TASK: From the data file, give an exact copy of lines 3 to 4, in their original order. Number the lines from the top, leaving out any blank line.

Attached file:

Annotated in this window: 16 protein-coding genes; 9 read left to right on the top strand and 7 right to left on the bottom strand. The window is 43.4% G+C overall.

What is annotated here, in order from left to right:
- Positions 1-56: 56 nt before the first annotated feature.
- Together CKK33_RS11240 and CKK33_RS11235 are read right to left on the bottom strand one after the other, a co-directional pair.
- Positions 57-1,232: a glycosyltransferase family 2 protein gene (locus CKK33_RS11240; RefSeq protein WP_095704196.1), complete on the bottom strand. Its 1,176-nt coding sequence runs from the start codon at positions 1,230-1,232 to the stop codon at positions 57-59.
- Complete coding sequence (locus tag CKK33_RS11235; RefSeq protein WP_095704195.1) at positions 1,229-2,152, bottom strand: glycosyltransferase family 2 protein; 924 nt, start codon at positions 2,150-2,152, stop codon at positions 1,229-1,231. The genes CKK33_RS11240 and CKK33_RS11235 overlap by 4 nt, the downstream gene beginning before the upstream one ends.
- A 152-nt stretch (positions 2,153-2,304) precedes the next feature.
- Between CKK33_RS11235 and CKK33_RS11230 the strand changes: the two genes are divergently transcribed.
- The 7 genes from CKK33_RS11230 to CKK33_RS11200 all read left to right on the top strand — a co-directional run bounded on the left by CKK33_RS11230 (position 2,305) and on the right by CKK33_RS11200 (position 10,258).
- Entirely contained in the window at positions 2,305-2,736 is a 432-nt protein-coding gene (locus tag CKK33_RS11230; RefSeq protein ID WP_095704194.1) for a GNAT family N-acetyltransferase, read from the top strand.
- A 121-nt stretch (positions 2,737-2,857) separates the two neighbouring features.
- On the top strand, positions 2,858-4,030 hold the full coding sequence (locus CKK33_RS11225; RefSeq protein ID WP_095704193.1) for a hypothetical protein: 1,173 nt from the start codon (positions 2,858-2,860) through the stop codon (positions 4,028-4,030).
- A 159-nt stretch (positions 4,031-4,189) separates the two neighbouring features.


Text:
- Positions 1-56: 56 nt before the first annotated feature.
- Together CKK33_RS11240 and CKK33_RS11235 are read right to left on the bottom strand one after the other, a co-directional pair.